High life. volume (None) 192?-19??, December 18, 1931, Image 2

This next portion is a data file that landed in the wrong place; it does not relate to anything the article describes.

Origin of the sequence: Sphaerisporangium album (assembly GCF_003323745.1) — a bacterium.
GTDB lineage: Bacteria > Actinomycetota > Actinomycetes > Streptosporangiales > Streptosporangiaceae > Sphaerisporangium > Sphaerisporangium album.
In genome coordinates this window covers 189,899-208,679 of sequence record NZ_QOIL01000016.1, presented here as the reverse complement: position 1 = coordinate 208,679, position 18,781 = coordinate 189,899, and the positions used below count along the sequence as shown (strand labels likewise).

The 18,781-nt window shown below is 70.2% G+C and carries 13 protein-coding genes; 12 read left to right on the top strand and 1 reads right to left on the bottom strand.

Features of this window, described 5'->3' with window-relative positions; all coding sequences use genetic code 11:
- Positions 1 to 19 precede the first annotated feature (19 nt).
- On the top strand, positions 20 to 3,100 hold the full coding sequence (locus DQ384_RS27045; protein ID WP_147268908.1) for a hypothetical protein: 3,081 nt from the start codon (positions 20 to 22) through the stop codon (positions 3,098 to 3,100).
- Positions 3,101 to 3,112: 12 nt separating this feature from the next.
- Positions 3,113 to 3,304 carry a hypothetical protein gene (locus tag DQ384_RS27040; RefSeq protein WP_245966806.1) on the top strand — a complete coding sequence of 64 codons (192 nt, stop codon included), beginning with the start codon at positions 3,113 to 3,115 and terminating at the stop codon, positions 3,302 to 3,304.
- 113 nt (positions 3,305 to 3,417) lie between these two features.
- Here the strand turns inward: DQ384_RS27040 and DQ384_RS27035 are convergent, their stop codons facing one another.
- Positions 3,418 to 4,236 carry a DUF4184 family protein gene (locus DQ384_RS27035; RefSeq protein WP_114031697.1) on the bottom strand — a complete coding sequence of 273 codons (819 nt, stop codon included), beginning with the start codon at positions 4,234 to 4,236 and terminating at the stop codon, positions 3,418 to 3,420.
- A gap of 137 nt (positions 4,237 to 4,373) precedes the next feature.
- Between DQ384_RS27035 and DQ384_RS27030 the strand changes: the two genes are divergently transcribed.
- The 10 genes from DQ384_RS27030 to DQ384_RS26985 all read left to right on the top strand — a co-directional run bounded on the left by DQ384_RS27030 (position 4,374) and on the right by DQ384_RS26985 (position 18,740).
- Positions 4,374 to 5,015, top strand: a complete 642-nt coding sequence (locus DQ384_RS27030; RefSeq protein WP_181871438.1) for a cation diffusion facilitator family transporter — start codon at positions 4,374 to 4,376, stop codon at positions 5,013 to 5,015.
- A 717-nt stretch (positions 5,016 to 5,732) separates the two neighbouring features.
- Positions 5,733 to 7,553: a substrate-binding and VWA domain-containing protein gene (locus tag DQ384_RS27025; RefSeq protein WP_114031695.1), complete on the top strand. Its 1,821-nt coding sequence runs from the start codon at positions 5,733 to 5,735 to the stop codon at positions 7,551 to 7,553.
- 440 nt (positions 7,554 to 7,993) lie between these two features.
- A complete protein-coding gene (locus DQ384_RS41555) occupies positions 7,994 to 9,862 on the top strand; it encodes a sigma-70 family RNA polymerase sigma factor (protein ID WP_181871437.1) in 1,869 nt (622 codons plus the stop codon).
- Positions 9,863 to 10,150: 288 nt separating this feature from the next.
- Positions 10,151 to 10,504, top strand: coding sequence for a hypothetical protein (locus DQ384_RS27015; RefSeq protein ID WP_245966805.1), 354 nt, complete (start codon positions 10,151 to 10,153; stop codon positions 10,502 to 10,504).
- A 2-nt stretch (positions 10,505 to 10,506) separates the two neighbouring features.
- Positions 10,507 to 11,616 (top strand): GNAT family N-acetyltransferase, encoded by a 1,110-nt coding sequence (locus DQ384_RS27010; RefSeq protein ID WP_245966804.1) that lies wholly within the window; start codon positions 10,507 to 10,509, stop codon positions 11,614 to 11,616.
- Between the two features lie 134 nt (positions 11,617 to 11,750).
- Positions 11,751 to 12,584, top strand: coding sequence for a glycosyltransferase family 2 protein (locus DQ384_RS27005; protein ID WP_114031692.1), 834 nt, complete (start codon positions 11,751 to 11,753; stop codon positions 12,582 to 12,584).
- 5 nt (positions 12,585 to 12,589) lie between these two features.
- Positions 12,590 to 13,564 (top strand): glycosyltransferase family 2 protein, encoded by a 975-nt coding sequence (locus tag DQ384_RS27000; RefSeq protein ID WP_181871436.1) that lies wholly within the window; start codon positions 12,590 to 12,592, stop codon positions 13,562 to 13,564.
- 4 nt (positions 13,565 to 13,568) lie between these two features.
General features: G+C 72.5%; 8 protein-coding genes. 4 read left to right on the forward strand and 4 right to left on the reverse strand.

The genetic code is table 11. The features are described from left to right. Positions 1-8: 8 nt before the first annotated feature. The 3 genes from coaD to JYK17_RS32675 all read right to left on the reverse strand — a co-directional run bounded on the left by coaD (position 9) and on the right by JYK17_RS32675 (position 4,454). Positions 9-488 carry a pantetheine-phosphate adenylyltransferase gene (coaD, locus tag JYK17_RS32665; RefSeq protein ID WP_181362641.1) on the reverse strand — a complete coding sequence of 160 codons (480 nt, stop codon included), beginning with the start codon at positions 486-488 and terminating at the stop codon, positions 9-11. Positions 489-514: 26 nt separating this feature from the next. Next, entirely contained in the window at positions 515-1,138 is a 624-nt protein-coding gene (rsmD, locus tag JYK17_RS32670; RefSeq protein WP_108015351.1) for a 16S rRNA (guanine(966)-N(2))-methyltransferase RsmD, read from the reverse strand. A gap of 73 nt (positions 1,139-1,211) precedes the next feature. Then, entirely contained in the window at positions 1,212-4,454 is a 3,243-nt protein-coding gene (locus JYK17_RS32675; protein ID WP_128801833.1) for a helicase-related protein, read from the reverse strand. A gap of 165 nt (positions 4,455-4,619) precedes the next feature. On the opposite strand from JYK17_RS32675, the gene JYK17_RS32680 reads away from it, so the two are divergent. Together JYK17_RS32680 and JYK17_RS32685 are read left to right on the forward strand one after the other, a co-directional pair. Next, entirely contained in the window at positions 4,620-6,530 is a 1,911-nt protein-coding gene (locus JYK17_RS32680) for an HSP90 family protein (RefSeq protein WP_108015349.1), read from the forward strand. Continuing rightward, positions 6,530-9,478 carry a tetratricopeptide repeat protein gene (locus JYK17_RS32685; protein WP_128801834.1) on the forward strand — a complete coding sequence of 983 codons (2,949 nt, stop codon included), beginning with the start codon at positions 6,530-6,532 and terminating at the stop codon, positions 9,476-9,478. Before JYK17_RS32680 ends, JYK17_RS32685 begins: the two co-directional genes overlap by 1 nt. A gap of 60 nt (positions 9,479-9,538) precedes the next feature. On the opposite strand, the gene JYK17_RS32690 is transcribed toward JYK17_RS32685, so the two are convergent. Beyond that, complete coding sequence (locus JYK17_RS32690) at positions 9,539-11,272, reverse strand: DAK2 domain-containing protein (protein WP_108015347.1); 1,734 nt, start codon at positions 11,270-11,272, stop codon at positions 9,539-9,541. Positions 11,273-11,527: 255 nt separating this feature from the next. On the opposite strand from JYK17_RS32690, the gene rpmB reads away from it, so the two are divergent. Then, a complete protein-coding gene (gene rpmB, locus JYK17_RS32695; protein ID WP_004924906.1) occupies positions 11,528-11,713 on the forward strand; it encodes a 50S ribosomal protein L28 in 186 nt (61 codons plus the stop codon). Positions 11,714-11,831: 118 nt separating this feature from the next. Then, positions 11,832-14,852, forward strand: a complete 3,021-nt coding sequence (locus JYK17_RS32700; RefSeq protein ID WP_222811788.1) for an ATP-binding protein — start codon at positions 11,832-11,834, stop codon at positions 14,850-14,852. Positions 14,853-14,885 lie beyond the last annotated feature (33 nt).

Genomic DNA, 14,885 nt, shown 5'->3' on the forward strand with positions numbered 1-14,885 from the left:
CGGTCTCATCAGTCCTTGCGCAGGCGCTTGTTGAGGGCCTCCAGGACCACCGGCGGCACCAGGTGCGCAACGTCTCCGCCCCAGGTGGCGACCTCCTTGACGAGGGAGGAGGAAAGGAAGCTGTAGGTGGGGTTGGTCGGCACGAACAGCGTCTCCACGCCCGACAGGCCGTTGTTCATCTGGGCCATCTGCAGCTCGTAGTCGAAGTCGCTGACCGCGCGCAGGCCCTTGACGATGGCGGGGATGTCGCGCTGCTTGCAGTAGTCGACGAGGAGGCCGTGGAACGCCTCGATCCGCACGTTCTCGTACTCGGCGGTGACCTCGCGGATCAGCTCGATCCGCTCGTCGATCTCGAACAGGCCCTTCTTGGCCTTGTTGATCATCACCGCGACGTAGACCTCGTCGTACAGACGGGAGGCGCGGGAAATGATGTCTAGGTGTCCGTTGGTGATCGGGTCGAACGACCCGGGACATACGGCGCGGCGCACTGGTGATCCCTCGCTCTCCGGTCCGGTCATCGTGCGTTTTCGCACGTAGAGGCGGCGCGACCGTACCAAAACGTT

Publislied Bi-monthly, Except Hoildnys, by the Students of Greensboro High School, Greensboro, N. C. Pounded by the Class of ’21 Chaeteb Membeb HIGH XIFE December 18, 1931 HIGH LIFE March 1925 Entered as Second-Class Matter at the Post Oflice, Greensboro, N. C. staff Acting Editor-in-Chicf Carl Jeffress Editor Fillmore Wilson Business Manager Leah Louise Baach Assistant Business Manager Herbert Montgomery assistant editors Elizabeth Whaley Lane Barksdale Quentin Dixon Beverly Burgess Phyllis IlageJorn SPECIAL EDITORS Sports Editors Edwin Gambrel!, Paige Holder Typing Editors Cynthia Pipkin, Margaret Knight Art Editor Howell Overton Exchange Editor Kathryn Ginsberg TYPISTS Powell Banner Carolyne Hay Barbara Witherspoon REPORTERS Marguerite Lefort Edward Cone Mary Hearne Milton Ruth Harris Rosemary Kuhn Frances Sowell Elizabeth Craven Miriam Robinson Randolph Covington Robert Saunders Elyu Fowler Billy Sink Joyce Heritage Jack Nowlin Lelah Nell Masters Constance Blackwood Helen Crutchfield Burton Thompson Evelyn Strader Edith Latham FACULTY ADVISER Mrs. Alma G. Coltrane (^h a rter M cm her) Use Tuberculosis Seals on Christmas Mail We see others buying the famous little Red Cross Christmas Seals and we also buy them, but do we know their full meaning, and the most wondrous ways in which they help our fellow men. The Red Cross Christmas Seal idea originated in the United States, but since then has spread throughout Europe and to other parts of the world. Today the Red Cross Seal is doing its part in every well organized country in the world. We have all no doubt heard of the most dreaded of all diseases, T. B.; it is this most dreaded opponent that the Christmas Seal fights. We probable don’t realize it but when we buy these seals we are helping to snatch human lives from a most torturous death. When we mail parcels, mail, and packages, let us decorate these with the Red Cross Christmas Seals and let others know that you are thinking of your unfortunate fellowmen. Show them that you are willing to help the little children also, many of whom the kind old fel low, Santa Claus doesn’t reach. Christmas Cheer As Christmas nears, we wonder what the attitude of the G. H. S. students will be toward helping those who have no bright anticipations for the season such as most of us have. It is a problem of this financial crisis and belongs as much to high school students as to any citizen of Greensboro. It is our responsibility to help those unfortunates. At the approach of this festive season we should plan to be definite in bringing cheer in a material way to some one less fortunate than we. There is no better way to prove ourselves true to the standards of G. H. S. than to help to make some poorer boy or girl happier on Christmas day. Plan for doing just this, and watch your own feelings. Service “Service” is a great word in any language, but it is especially significant to American citizens. The history of the United States is no more or less than the life stories of men who served others in serving their country and in the service of humanity;, In modern times, men like Edison and Lindbergh are inspiring examples for anyone to follow. Both of these great men served humanity in the field of science, one through a long period of research, the other by a daring exploit. To be of service to others, however, does not mean that one must do any of the outstanding deeds with which men have adorned the pages of history. Every good deed, every act which is “on the right side of the fence” is an act of service. We can do as much good by simply obeying our consciences as many men have done in a lifetime of labor. Because every good deed is a spur which leads us on to others, and which causes others to follow in our footsteps. Christ, whose birthday we will soon celebrate, led a life of service that was, is, and always will be unparalleled. If we wish, we can make ourselves and others happy by doing as he did. Why Have Music? Music is our primeval heritage. Men are stirred to patriotic zeal through music, love is inspired and spoken through music, sorrow and the grief of death are expressed through music. The song of the whole world is a song of labor, strife, sorrow and love sung in one grand human chorus, A child should be taught the rudiments of music from his infancy. He should be allowed to instill in himself a capacity for the apprecia tion of fine music. Music is the trademark of culture and happiness. It is as much a relief from sordid everyday life as good books are the retreat from the cares of the day. We hope that we shall never see the day when America ceases to be a music loving nation. Why Study? The type of student who does not seem to know why he is going to school and does not realize the necessity for study should “get wise” to himself. An education prepares one for the problems which he will confront later is life. It prepares him to meet people as an equal and engage in intelligent conversation. Above all an education develops initiative in a person and renders him capable of thinking for himself. School—A Challenge to Students Students are responsible for the kind of a school they have. The best principal and faculty in the country cannot make a school a success without the co-operation of the students. The students who make the best citizens of the school are those who are willing to do their part in furthering a broad, far reaching program for the promotion of good citizenship. Most of the students of our high school have been very careful in promoting the welfare of the school. If those, who now are careless in their habits could feel their responsibility, they would probably be more thoughtful in the future. Dear Santa: After so long a time and after hours and hours of labor and toil, we’ve finally succeeded in finding out just what our teachers want for Christmas. We were unable to find out from our principal what he wanted, but all the teachers agree that the most sensible article that you can bring him will be a cowbell with a big red ribbon tied to it so that the students and teachers will be able to find him better. Miss Fannie Star Mitchell wants another “Empress Eugenie,” not just like the first one—make it orange. Our musical friend, H. Grady Miller, wants you to bring him a pitch-pipe— one that goes “do, mi, so.” Please bring Miss lone Grogan a box of penny pencils. (This school situation is so bad that the teachers are having to cut down on the school supplies now.) Miss Gertrude Farlow wants a loud speaker in the back of her semester 3 Latin class so that all of the unatten- tive boys and girls can hear her above the din that the front seat pupils make. When Mr. Farthing was questioned as to what he wanted we were all surprised to hear that he wanted a razor, but please remember, it must be a safety “Life of Shelley” was the book Miss Rena Cole chooses. (Shelley is her favorite). Read this and grin, girls! A. P, Eouth wants a green derby from Younts-DeBoe for Christmas. But, Santa, don’t bring it to him unless he promises to let the little red and orange feather remain in it and wear it to school the first day school starts. Above all, don’t forget Henri Etta Lee’s “great big jar of white pdint.” The school board just wouldn’t supply enough of it for the fourth period class and lolanthe’s faries’ wands both. Oh, Santa Claus! Have you a big carload of books that you can spare? It must be very big and exactly the right kind for high school students. If so .send it to Miss Rebecca Wall, care Greensboro high school library. Mr. Cobb wants a little tool cheat to keep his hammer and nails in, Also a little saw would be appreciated. Above all, Miss Willie T. Hall wants some bright sociology students. Don’t send them C. O. D., though. They are considered just too priceless for words. Have you seen any of those little green snakes up there in Iceland? Please bring one to W. W. Blair, fie needs it to keep the females away from him and also for experiments. Pick out one of the best books of humor by Irvin S. Cobb to give to Miss Nora Chaffin. She adores funny jokes. Santa, do you know what little “Les ter” has been saying his prayers for every night lately? A “winning basket ball team,” Don’t disappoint him! Here we are, I knew it was coming. Stanley Johnston wants something to eat (for his radio). Please have some food sent to him. Be eyeful, though, and don’t forget the love notes. Mrs. Nellie Dry Blackburn wants you to bring her husband a new Chevrolet. A shiney blue one. The car must not be able to exceed 35 miles. Joe H. Johnston is very unselfish in his Christ mas wish. He wants something that will benefit the whole G. H. S.—a dra matics class. As Mr. Johnson is such a good leader, please do not fail to bring the class to him. Day in and day out, Miss Kate Robin son has been wishing for a gymnasium for her little girls to play basketball in. I wonder if you could do anything about this? Please put in Miss Mary Ellen Black mon’s little red stocking an “Austin,” as she has expressed her desire for a “sho” nuff ear.” Miss Estelle Mitchell wants a new French book. Also a big chocolate Santa Claus and some oranges and ap ples. Here’s a case for Mrs. Santa Claus; Miss Laura Tillet wants a life size doll of Hamlet, just like Shakespeare described him. Don’t forget to dress him in a blue suit with lace eolars and cuffs and brass buttons. This Christmas gift can be delayed until next fall, but be sure to have it here then. It is for W. S. Hamilton. A midget who doesn’t eat cream-puffs be fore the hardest game of the season. By the way, Miss Mary Harrell has st some participles around G, H. S. She needs them to cram down the throats of some Sophs. Mias Sara Lasley doesn’t want much this Christmas—just a big, red apple, nd a big peppermint walking cane. Be ure it’s not broken, though. Earl A. Slocum wants some brass clappers. “My ’eand doesn’t make ■ ough noise during practice hours,’ told me, with a twinkle in his eye. Miss Julia Searcy wants to know why you forgot her rocking-horse last Christmas. You will be forgiven, though, if you put it under the Christ as tree this time. Miss Katherine Jones wants two bot es of mercury. She’s tried to make the last one go a long way, but you know these G, H, S. students! Miss Marjorie Craig is one of those teachers who never can keep enough flowers in her room. Please bring her some pink rosebuds with green fern. > we need some traffic cops in the science building halls? Mias Kathleen Pike answers, “Yes, yes, yes!” So please send her a big, hurley police- , that is able to handle dangerous criminals. Misses Mary and Dot McNairy want big, black chauffeur to pilot them safely through the busy Greensboro streets, and to help dodge G. H. S. (hurrah!) students. Relief from teaching G. C. substitutes PECULIAR, ISN’T IT? I say folks, have you ever stopped to think how peculiar so many of our names are? Just listen to this. There are several Walkers (people who like to walk) over here and some Coons (not real ones.) The other day I met a couple of Sinks walkihg around, and (Ila, Ila, pardon the laughter!) some real book Paiges. Well, let’s see about cars, yep, there are some Fords, Hud sons, Chrgslcrs, Starrs, and Chandlers (we won’t have to walk at this rate). I wonder if anybody around here works! let’s see. Aw, wah, here’s a boy named Work and he doesn't like it I know ’cause I asked him, We got some Endericoods over here, too, and some Peppers and Riders and Roachas and Porters and Parks and Peaks and Paynes (in the neck) and Scales and Roots, (wait till I get my breath) and Prices (they’re still high) and Quotes and Reeds and Spoons and Stones and Penns and Coffins and Leaks and Cases (probably of wine) and Canns (they, like cars, are made out of tin) and Bells (they don’t ring) and Lamhs (that go bah! bah!) and Hunters and Butlers and Flutes (not real ones) and Drapers. (I'll stop on this for a while.) By the way we got a nice set of people over here to do our work, some Millers, Cooks, Copps, (to keep order in the halls) Gardeners', Knights, and Tay lors—Barbars. I don’t know where the dyers are but we certainly got tlie colors, Blue, Orcene, and White — Broim—and Wood. Say, we won’t freeze. Why there’s Gateuxxid, Black- leood, Fields, and real Woods. Now let’s get back to some real pe culiarities, Over here we have some Harpers, Coles (not ole King Cole him self) floejds. Watts, Walls, Shields, Wells, Walks, Fishers, Cornettes, Brooks, Hills, Oates, Hood, Lanes, Crahtrccs, Banks, Cobbs (they’re not corn, though) Fortimes, Burroughs (not horses), King.s (not married yet or else they would be some queens) Halls, Hams, Apples, Money, Callum, Car- rollcs, Trotters, Wooffs, and say we got some K)untries going to school over hero Holland and England. Wow! Here’s Gabriel (not the one who blows the horn) Goodman, Free man, Bateman, Archers (I haven’t seen their bows ad arrows yet). Bishops, Barkers (They go bow-wow-wow) Bul lards, Fifes and Ju.stiees (not of peace). We have some student who Soioell too and some Wheeler and Summers (seems like winter) and Stones. We have some Ogburns (they are English and forgot to pronounce the “H”), and also some Steele that walks, talks, sleeps, and eats. Nice little collection, and they all go to school here. Well, see if you can think of any more. A Christmas Lesson to teach biology is Miss Lena Bullard’ desire. Mrs. Callie Braswell wants a muzzle for her favorite pupil, Ben Avery. Miss Amy Caldwell has been longing for a long time for a chance to publish her travels through Europe. Please give her the address of an understand ing publisher. Miss Jo Causey would appreciate a trailer for the back of her car so that she may haul more of her G. H, S. (Hur rah!) students to school. Miss Sara Dobson wants,two little pickaninnies to eatoh all the stray milk bottles around the school. A course of French that can be taught students without having them to remain after school. Bless your heart, Miss Hollingsworth I Mrs. Julia Strickland wants another wardrobe to put some of her numerous clothes in. Make it a cedar one for “a girl in love.” (It’s with her hubby). Mrs. Blanche Smith wants at least three more operas next year. She more fun with the costumes than any of us could imagine. Mias Mary Morrow wants nothing but senior privileges and senior dignity. Year in and year out, far ‘er and 'er! Miss Evelyn Martin wants a boop- boop-adoop horn for her Pontiac. Miss Ida Belle Moore wants a new vocabularly; that is, a new list of words to use on the boys in her.math classes. Miss Margaret Fuller wants bigger and better boys’ home ee. classes next year, Miss Audrey Joyner wants a “’ittle bittie” typewriter in her stocking. “Just one more good issue of ‘High Life’ is all I request,” says Mrs. Alma G. Coltrane. “Also some material for ‘Sparks,’ and some switches for those bad, bad, football boys in my journal- Miss Jessie Trowbridge’s Christmas wish is the best of all—she wants 10 pounds! Can you tie that, girls? Miss Fannie Starr Mitchell has been looking for a bundle of square roots for the longest kind of a time, and cas tor oil for those sophs. Mrs. Zoe Hogsette wants a ditto ma chine. And heaps and heaps of nuts and raisins. MARTHA COONS. P. S.: By the way, don’t forget to give all the janitors and cafeteria workers some red flannel underwear; also some tobacco and some chewing-gum, and heaps and heaps of candy and fruit. P. S. Don’t forget Miss Lottie Mor gan wants to write you a letter all by herself- I wonder what she will tell you! M. C. (Editor's note: Won first prize in High Life Contest. By Alma Taylor.) “Now, Mary, be sure to put that last layer in the oven at 11 o'clock, and I believe I’ll let you put the filling on too. I’ve just got to get this done before tonight, but it's going to take most of the afternoon .... Oh, Mary, where’s that pink thread? That’s all right. Here It is.” It was Christmas Eve, and the church program and Christmas tree was to be at T :30, Mrs. Ferris just had to finish the scarf she was embroidering for Mrs. Smith in time to put it on the tree! “If 1 knew she wouldn’t give me something, I’d not bother, but then she always does. 0, dear. I’ve been work ing on this scarf for six months. One good thing about it, though; I’ll know it's made well. I can just see her when she looks at these flowers worked iu solid stitches! Bet she’ll use this in the sitting room on that long table. I guess It'll be worth all the trouble after all.” So the whole afternoon was spent tediously putting In the last careful stitches on the scarf. Everything was in a rush, too, and Mrs. Ferris really should have been doing other things. There was the Christmas cooking and decorating that needed looking after, but she felt that she must finish the present. Finally she drew in the last stitch and spread the truly beautiful piece of handwork on the table. “Come here, Maiy, and see how you like it.” “Lawsy, Missu.s, that shore purty! Dat woman ought to be awfully proud of dat scarf. Bet if sbe knew how you'd worked over dat thing, she'd be prouder than ever.” “I think it pretty, too. Hope Fay will like it.” The day after Cliristmas Mrs. Ferri* was over at her friend's home. "O, Sarah, that scarf was lovely. It’ just the thing for my table! How did you ever work those flowers so beauti fully. I know it took a lot of time. “Oh, not much, I just worked or during the spare moments. I’m so glad you can use It for your table.” It was Cliristmas again, four years later. Mrs. Ferris had Just come back from the Christmas program at the church, and was now eagerly opening the presents she had received. “Well, I’ll be! What do you think of this, Mary?” “1 think dat somebody don’t know how to ’preciate what dey gits. That’s what,” observed the old cook, as sht gazed at the pretty hand-embroidered scarf spread out on the table. It the same scarf Mrs. Ferris hsid labored over, and given to her friend four years previous! After pondering a moment, the reci pient reflected, “I see through It all now. The very next year after I gave this scsirf to Fay, Mrs. Jones told me about the pretty handiwork piece she received from Fay. I didn’t think about it then, but now I know it was this very scarf. Then, the next year, I heard Miss Jackson tell Sue about a .scarf she got from Mrs. Jones. Sbe gave to Lois last year, and now rx)is has given it back to me, though I don’t suppose she knew I made it. Well, I’ve certainly learned my lesson! From now on I’ll buy my presents ready made, and give them to somebodj' who’ll think enough about them to keep them.” C. W. Phillips Relates War Experiences When the «’ar was in progress our own principal, 0. W. Phillips, was at the University of North Carolina in the midst of summer school in 1918. Since be had become 21 since the last required examination was given, Mr. I’hilllps requested for it, and registered in the United States army in August of 1918. After he was registered lie sought the advice of Dr. B. K. Graham, uncle of Dr. Frank Graham, and at that time the president of Carolina University. Dr. Graham advised Mr. Phillips to stay at school as long as he possibly could. This interview was the last time Mr. Phillips saw Dr. Graham, who died before Mr. Pliillips’ return to the university. Mr. Phillips stayed on at Carolina working in the library between the summer and fall terms until he received a call to report to Camp Jackson, Co lumbia, S. C. After a week’s training there, he was transferred to Camp Se vier at Greenville, S. C., staying thei-e a week. lie was then transferred to Acting Mess Sergeant in the officer's dining room, planning all the meals. After a month there Mr. Phillips was ordered to the Motor Transport Corps Headquarters company, working in the otfice. lie remained there until he was discharged April 2, 1919. During his service, Mr. Phillips re ceived the first rise—from a private to a corporal, which meant besides the honor, a si.x-dollar raise — from a monthly $30 to $30. The latter was the largest salary Mr. Phillips made during his entire service, but he managed to clear himself of some of his schooling debts. Mr. Phillips says that he did not do a great deal for Uncle Sam, but never- 3ss he was waiting to go when called upon. THREE CHRISTMAS CANDLES I set three candles on the sill, I gave them each a name; I watched them burning gay and bright With red and silver flame. These candles had a message true Of faith and hope and love; May every one that sees them there Be blessed from above. One candle I have kept myself, The candle in my sou!. That thanks our Lord for day and night And joy that is like gold. RUNNING CEDAR Creeping, sneaking through the woods; Sneaking for twelve months. Twelve months of slow growing; Growing, trying to be lucky one. The lucky one to be carried away. Carried away to the large city— To th^ large city to be sold— To be sold to someone for Christmas- For Christmas decorations in some home— Where men will feast and celebrate the birth of Christ. This is all I grow twelve months for. —Webb Cain. THREE MEN Once there were three wise men: Each wise in his own country. One man was a gazer of stars And a revealer of the heavens; Each night he sat on a mountainside. Contemplating the past. Until a longer point of light Appeared to him alone. And then he knew and rose And bade a camel be saddled. The second man dwelt in desert plains And prophesied of years to come. And this man sat up late to peer at books Written in old, forgotten signs. He, too, was roused by the light of a star And bridied his camel and rode away. The third of these men was a merchant prince; All of his time he spent in trading. And gold he' gained to count at night, And glory in its making. But into his heart the light pierced sharp; Away from his money it called him. Each one had a gift, one myrrh, one frankincense, one gold— But each was led by a star of hope That faith had set in the skies To awaken the love in his heart. —Helen Crutchfield. CHRISTMAS GREENS I stood beneath the Christmas Greens, And in my heart was made to be A knowledge of what angels meant By “Peace on earth; good-will to thee.” Emotions cannot be defined. But only felt, remembered, known; And as I stood beneath the leaves My heart, my soul, tried to condone, But thoughts would eome of crime and And how from paths of peace we part— So much the sons of man are we— With knowing but unheeding heart. And so I prayed a little prayer That Christ the Lord might make men see What angels meant that Christmas night By “Peace on earth, good-will to thee.” —Elizabeth Craven. Ye Student Loyal students of G. H. 8., A message I bring to you; Perhaps it’s not so eheerful. But nevertheless it’s true. An awful thing has happened To Homespun and High Life; They now are vainly trying To survive a trial and strife. There seems to be some trouble In this “depression time,” And money's running lower— But working’s not a crime! So you get out and help some And talk to your relations— Perhaps they’d all be glad to buy Some High School Publication! And in the meantime don’t forget That there will be a prize For him whose list of “Who’ll sub scribe” Displays the greatest size. Katheryn Neister-Edythe Latham. Dear Editor: Rah! Rah! Rah! G. H. S.I The more I see of this school and of what It does, the more I think all this “awful younger generation” stuff is a lotta boloney. As long as members of this institution can put on performances as good as last Friday’s opera, we needn’t worry about whether or not G. H. S. is going tr come through with flying colors. j,et’^ boost our school! Yours /or a better G. H, S. A STUDENT. OPEN FORUM To Student Body: There are over twelve'hundred pu pils attending high school. Out of this great number, there is bound to be a very small percent who do not know how to conduct themselves. However, it seems as if we, at this time, have more than the few nui sances and trouble-makers. There is a small group of pupils who seem to think the school was constructed for them and for their pleasures. In the audtorium during our va rious programs, this group tries to become popular by attempting to create a sensation. They will dare to do anything—when a teacher Isn’t looking their way. All they need to-keep up their disturbance, is a laugh or an encouraging smile. These self-esteemed beings seem to tblnk it a great accomplishment to create some disturbance. Do not try to encourage them. The conduct in chapel could be im proved if the suggestion of semester 7 and 8 would be followed; that the students be made to attend chapel iu semester groups instead of third period class groups. In this manner we would find out who is responsible for the disturbances and act accord ingly. Co-operate with all the school officials In preserving qiiiet and order in chapel. HARRY CLENDENIN, Pres, of Semester 8. Dear Students: One of the most important attain ments in a high school student should be scholarship. To promote better soliolarship Is the aim of the Scholarship committee of rhe Girls’ Iveague. With the coopera tion of you students this can bo done, i'ou who are not passing your work perhaps could do so if you had help in the most difficult points. To you we offer this opportunity. Working with the teachers and stu dents, the committee is planning to help you who want coaching, If you want to take advantage of this opiwrtunlty, notify yoar session room teacher, or Miss Catherine i’ike, adviser, of the committee which is as follows: Cynthia Pipkin, chairman, Elizabeth Buhman, Mary Hester, Kathaleen Mclver, Colilm Schenck, and Frances Truitt. ^ MISS PIKE, Adviser, CYNTHIA PIPKIN, Chairman. Christmas in Syria The following story was written by Helen Gabriel, who was born in Syria and lived there the first six years of her life: About a week before Christmas in Syria the rich people begin to prepare for Christmas. They buy clothes, toys, and foods to give to the poor children on Christmas Eve. The children in that land do not know Santa Clans, but they always get their present just the Every child is awakened at 3 o’clock on the morning of Christmas, to go to church. 'While they are there, the rich people send special men around to de liver the presents; the mothers of the poor do not go to church, but stay at home to receive the presents and wrap them up in red and green papers. The rich children receive more ex pensive toys and clothes, and the par ents give these to their children, and they also receive many other presents from their relatives. The mothers of the rich go to church with their chil dren. Neither the poor nor the rich have a Christmas tree, for the parents know nothing about it. People send Christmas cards to all friends and close relatives, inviting them to spend Christmas with them, for Christmas is a time of good times. The school children get 10 days’ vacation. No one does any kind of labor during that week. Everybody visits ,each other, going from one house to the other, each serving nuts, fruits, cake, candies, and many other dainties. Every house from the very poorest to the richest has at least from one to two parties during that week, where music aud dancing furnish the entertainment. Native of Syria Describes Their Christmas Christmas in Syria Is the greatest holiday of the year. Two weeks before Christmas the peo- 'le fast, omitting meat, butter, milk, eggs, and other fat foods from their diet. Church is attended morning and night in special prayers and devotions. Now, let’s skip to Christmas Eve. Do the people go to bed? I should say not! The fun starts about 7 o’clock in the afternoon, when the people, after put ting their children to bed, meet in one house, where they drink wine and eat cake until a few minutes of twelve when all together they go to church amid the ringing of belts, singing and laughter. They remain in church until breakfast time. The children are included in the merry-making on Christmas day, for the parents do all they can to make the day merry for the little ones. Christmas there is spent with a pure, clean heart on the part of the iieople who not for one minute forget the Babe that was born that glorious morn ing to die for them, MARIE SHOWPOTY, Editor’s Note: Marie once lived in Syria.